Anacondas are a type of boa that live almost entirely in or around water. These hefty snakes use their swimming skills to the best of their abilities, ambushing smaller animals, and even other reptiles on occasion, and holding them underwater until they drown. This may make you wonder if anacondas can breathe underwater?
Anacondas cannot breathe underwater but they can hold their breath underwater for up to 10 minutes. Anacondas breathe through nostrils situated on top of their skulls, oriented so they can breathe with only their head showing above the surface of the water as they wait for prey.
As air-breathing creatures, why then do anacondas spend such a great portion of their time surrounded by water? The answer is simple: the element of surprise. These apex predators use their skills in navigating waters to sneak up on unsuspecting prey.
Anacondas Love To Live Near Water
There are four types of anacondas. The most common of these is the green anaconda (Eunectes murinus), native to northern South America, and abundant in Colombia’s Orinoco Basin and Brazil’s Amazon River. The other types include the yellow anaconda (Eunectes notaeus), characterized by (no surprise here) its yellow pigmentation, the dark-spotted anaconda (Eunectes deschauenseei), and the least common Beni or Bolivian anaconda (Eunectes beniensis).
Because most of their lives are spent in the water, anacondas are sometimes known to be referred to as “water boas.” The name of the anaconda’s genus, Eunectes is derived from the Greek word Eυνήκτης, meaning “good swimmer.” Though they spend most of their time in the water but can also be found on land in places with thick vegetation, often hanging out in trees. During drier seasons some anacondas seek to burrow into thick mud to keep themselves moist, or else will leave the area to find a source of water.
Anacondas make their homes in the wetlands, swamps, and rivers of central South America, east of the Andes mountains. Some species of anaconda can be found as far south as northern Argentina, and cover a large portion of the continent including Peru, Ecuador, Bolivia, and other countries.
How Long Can An Anaconda Hold Its Breath Underwater?
Though most of their time is spent in or around the water, anacondas do not have the ability to breathe underwater. Instead, they subsist by holding their breath for long periods of time when they are required to be underwater, similarly to how hippos and alligators hold their breath. A fully grown anaconda — which can grow to reach about 30 feet in length and 12 inches in diameter, and frequently weigh around 200 pounds — can hold its breath for around 10 minutes.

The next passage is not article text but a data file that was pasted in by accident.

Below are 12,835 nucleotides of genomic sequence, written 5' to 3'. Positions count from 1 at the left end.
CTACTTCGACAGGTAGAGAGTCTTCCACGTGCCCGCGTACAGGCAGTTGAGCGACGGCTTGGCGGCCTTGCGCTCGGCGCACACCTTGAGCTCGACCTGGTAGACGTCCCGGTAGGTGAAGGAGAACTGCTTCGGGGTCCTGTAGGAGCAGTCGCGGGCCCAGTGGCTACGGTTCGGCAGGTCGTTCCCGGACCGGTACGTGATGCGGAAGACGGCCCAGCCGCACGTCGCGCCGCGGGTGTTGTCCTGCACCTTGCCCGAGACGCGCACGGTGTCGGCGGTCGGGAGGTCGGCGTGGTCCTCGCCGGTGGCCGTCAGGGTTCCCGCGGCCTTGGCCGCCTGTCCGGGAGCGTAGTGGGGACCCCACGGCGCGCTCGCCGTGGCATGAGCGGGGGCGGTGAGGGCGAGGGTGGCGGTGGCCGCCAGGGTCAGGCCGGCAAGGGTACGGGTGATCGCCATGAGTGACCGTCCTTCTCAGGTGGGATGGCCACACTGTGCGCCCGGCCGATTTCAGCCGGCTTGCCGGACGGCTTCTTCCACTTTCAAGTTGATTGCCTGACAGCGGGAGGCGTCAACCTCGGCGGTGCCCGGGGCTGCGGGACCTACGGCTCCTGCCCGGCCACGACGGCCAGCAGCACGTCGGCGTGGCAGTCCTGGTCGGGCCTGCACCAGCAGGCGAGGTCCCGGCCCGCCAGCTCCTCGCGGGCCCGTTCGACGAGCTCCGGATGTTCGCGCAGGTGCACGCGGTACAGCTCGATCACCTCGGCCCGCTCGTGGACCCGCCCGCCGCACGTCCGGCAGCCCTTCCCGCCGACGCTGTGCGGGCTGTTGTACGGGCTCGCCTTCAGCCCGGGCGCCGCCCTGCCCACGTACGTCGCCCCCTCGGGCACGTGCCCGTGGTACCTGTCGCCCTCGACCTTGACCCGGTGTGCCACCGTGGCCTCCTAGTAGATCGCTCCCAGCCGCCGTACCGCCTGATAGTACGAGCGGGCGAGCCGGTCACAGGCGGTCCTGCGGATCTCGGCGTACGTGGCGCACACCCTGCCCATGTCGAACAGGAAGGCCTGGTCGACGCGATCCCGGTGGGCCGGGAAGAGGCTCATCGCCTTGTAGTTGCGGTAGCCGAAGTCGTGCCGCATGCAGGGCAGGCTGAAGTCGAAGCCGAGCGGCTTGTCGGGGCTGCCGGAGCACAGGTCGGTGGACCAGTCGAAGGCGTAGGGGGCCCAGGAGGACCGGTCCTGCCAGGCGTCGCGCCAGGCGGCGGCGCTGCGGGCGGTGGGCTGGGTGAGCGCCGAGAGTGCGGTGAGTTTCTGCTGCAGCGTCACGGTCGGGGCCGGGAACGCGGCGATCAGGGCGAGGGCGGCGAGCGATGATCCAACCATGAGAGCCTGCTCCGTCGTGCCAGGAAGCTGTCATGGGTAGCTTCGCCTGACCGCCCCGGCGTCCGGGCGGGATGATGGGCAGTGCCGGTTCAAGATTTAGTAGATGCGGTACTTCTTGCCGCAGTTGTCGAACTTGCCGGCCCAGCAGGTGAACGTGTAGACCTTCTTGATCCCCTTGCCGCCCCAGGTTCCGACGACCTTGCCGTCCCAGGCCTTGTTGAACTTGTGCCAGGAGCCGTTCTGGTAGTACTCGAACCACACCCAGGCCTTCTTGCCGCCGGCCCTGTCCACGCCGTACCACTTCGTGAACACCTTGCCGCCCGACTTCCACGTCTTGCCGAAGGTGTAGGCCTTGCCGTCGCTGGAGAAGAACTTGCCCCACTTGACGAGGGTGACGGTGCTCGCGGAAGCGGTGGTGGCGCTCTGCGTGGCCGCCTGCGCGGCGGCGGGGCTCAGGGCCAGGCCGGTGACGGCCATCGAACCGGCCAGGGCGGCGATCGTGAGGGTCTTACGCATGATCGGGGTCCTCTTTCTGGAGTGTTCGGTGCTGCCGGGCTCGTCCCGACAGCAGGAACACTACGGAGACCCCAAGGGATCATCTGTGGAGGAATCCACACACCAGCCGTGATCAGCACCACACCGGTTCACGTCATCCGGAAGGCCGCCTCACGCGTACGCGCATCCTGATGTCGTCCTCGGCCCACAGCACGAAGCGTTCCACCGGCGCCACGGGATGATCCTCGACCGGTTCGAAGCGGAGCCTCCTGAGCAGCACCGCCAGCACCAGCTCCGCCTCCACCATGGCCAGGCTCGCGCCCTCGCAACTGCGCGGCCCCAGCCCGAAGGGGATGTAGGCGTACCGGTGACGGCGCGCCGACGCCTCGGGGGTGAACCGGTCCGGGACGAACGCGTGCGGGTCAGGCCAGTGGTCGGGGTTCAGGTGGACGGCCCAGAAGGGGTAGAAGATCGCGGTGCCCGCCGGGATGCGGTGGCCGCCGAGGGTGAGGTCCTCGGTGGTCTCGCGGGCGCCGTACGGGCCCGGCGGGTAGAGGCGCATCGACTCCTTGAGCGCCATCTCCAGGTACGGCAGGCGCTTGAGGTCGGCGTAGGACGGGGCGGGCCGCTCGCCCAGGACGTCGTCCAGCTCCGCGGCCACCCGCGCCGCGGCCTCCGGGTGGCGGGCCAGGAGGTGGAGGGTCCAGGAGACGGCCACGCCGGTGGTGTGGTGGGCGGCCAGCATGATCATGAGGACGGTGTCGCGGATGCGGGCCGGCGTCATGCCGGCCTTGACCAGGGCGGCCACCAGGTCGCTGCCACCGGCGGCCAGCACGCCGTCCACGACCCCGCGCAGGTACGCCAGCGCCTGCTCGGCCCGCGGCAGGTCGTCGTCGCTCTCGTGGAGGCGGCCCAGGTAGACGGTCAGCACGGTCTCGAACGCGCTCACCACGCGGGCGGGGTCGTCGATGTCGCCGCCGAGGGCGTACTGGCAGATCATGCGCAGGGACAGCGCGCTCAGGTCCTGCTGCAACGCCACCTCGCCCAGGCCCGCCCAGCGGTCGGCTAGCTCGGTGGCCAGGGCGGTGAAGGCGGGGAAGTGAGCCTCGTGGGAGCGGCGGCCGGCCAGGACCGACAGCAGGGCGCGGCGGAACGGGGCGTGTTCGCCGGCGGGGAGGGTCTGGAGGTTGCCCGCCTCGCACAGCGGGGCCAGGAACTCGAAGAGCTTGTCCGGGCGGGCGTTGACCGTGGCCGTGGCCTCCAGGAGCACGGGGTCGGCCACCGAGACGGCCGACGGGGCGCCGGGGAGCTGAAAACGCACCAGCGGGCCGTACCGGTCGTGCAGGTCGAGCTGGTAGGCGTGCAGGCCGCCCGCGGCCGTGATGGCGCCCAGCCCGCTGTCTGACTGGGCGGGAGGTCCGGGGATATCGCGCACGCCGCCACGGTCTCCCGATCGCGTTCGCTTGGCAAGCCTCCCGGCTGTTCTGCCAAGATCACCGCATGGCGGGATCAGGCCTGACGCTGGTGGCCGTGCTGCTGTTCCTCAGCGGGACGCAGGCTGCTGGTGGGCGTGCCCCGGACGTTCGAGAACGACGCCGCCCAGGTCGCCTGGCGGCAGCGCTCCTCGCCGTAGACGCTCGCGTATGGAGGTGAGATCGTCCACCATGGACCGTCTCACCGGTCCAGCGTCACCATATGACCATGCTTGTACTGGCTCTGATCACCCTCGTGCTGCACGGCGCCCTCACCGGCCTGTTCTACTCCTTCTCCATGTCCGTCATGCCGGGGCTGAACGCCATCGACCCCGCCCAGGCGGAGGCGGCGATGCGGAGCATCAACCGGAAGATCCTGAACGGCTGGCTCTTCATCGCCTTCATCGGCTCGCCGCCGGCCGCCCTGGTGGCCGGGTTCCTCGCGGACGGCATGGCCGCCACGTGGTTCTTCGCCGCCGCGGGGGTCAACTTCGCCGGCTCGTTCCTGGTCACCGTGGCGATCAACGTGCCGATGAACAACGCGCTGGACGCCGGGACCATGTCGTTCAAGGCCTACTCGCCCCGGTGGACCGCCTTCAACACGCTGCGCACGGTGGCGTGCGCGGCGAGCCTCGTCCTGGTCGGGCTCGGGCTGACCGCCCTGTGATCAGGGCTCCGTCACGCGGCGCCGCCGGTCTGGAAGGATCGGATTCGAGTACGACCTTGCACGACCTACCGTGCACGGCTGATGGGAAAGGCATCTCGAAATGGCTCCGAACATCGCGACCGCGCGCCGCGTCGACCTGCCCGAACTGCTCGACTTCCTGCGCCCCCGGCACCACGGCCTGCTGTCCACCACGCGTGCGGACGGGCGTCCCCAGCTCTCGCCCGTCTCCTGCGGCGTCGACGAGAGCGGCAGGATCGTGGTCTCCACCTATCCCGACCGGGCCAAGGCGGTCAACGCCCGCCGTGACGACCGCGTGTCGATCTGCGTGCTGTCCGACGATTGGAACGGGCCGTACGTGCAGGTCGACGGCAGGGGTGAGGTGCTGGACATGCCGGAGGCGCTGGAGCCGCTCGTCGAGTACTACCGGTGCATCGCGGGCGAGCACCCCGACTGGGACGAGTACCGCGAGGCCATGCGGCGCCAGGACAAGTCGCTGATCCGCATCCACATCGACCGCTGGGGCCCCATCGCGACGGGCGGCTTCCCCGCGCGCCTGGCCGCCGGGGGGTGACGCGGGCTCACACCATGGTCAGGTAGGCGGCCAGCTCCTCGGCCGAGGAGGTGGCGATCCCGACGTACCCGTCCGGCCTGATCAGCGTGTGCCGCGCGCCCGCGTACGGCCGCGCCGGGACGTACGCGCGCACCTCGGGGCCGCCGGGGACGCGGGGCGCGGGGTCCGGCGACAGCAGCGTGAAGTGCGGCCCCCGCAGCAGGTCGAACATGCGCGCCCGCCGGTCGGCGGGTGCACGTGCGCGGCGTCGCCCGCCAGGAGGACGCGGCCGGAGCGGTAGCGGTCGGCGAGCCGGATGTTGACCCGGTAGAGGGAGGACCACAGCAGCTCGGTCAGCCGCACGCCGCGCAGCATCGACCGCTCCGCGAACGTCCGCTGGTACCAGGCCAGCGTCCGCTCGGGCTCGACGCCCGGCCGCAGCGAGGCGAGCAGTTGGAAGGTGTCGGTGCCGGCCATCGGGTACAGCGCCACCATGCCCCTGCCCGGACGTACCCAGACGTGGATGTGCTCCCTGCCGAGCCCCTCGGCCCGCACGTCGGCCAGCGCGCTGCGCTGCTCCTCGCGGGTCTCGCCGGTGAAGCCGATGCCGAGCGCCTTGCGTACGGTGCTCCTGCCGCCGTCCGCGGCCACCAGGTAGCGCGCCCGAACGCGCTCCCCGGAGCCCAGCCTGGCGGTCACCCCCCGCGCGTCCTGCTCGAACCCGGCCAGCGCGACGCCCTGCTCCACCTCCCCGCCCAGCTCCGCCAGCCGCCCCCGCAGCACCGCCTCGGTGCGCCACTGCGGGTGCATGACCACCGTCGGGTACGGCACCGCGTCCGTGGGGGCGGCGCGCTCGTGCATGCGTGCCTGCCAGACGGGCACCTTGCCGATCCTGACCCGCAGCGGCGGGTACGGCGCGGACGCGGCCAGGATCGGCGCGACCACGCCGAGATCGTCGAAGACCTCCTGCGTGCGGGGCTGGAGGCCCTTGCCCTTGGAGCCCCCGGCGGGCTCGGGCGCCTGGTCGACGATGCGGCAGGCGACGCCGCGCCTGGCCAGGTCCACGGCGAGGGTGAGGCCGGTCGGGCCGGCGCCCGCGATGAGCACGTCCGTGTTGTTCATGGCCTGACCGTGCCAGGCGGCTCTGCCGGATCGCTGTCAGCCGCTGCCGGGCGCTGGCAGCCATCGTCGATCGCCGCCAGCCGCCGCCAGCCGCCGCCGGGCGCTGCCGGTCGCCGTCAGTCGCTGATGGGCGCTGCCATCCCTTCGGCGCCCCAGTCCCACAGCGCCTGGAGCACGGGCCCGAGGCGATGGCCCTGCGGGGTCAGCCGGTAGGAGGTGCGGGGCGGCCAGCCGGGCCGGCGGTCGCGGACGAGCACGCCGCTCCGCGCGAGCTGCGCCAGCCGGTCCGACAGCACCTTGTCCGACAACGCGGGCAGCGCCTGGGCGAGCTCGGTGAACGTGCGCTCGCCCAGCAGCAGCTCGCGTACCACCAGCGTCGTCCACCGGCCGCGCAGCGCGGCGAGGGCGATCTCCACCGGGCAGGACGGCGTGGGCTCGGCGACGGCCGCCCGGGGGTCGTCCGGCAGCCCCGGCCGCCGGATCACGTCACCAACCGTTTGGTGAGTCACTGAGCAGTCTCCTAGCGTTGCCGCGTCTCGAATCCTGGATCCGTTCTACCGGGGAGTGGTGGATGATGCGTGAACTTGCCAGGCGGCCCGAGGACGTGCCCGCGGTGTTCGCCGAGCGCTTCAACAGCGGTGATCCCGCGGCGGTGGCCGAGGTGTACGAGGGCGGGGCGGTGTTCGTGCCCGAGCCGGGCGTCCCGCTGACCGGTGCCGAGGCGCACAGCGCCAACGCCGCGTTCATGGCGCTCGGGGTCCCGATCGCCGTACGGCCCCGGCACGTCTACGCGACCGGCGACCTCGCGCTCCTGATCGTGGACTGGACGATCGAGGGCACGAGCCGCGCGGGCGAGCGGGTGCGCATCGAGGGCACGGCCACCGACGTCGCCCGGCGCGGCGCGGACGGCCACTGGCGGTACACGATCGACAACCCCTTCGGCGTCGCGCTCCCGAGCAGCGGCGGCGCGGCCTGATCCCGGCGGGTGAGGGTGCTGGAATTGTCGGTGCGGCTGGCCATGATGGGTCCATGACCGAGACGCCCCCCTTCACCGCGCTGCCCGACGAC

The anatomical structure of the anaconda further aids its maneuverability in the water. As the anaconda floats atop the water with just its snout poking above the surface, the snake becomes much more difficult to spot. Evolution has given these predators the hunting features of strategically positioned eyes and nostrils, both on top of the head, so that only a small part of the anaconda is visible, allowing the snake to breathe normally while mostly submerged in water.
Do not let the presence of nostrils confuse you, however. Anaconda nostrils only serve to provide the creature with air. Like other snakes, anacondas sense or “smell” chemical changes in the air around them with their tongues.
How do Anacondas Hunt?
With this nifty breathing hat trick, the anaconda does not need to breathe underwater, or even have venom like some other snakes do. It simply has to outlast whatever prey it captures. Taking its breath as it sneaks up on its prey, it springs from the water once in striking distance, wrestling its quarry into the water — where it has the advantage.
Anacondas do not simply rely on strangulation to kill their victims— generally anything smaller than the anaconda itself, which can include capybaras, fish, rodents, or other reptiles. Instead, the anaconda will wrestle its prey into submission, fighting until the weaker animal has used all its air and drowns before it can suffocate, all while the anaconda holds its breath.
Anacondas are opportunistic carnivores, meaning that they are not particularly picky about what they eat. Some of the most common meals for juvenile anacondas include birds, fish, and small mammals. For larger adult anacondas, mealtime stretches to consist of deer, caimans, and large birds. Females of the species, particularly during the breeding season, will occasionally cannibalize nearby males — which are much smaller and make for easier targets.
Generally, however, anacondas will settle for whatever smaller unsuspecting creature wanders near enough to its hiding place. They use their extreme size and weight in addition to their skill in swimming and holding their breath to crush their prey, unhinging their jaws to swallow the creature whole once it has been subdued in the water.
As larger prey takes a long time for an anaconda to digest, they may not eat for weeks or even months after an especially sizable kill. Instead, they continue to traverse their watery homes, waiting for the next time opportunity and hunger strikes.
Anacondas Spend A Lot Of Time Underwater
Though anacondas cannot breathe underwater, they do love using the water to their advantage. Since anacondas are great swimmers and can hold their breath underwater for up to 10 minutes, the water helps them become great hunters. An anaconda can drag its prey underwater and it will suffocate long before the anaconda even needs to think about taking its next breath.
Anacondas are typically always found near a body of water. They also often spend a good deal of their time underwater. So naturally, you might wonder if anacondas can actually breathe underwater. But being reptiles, they can not breathe underwater. Instead, they can simply hold their breath underwater much longer than most other animals.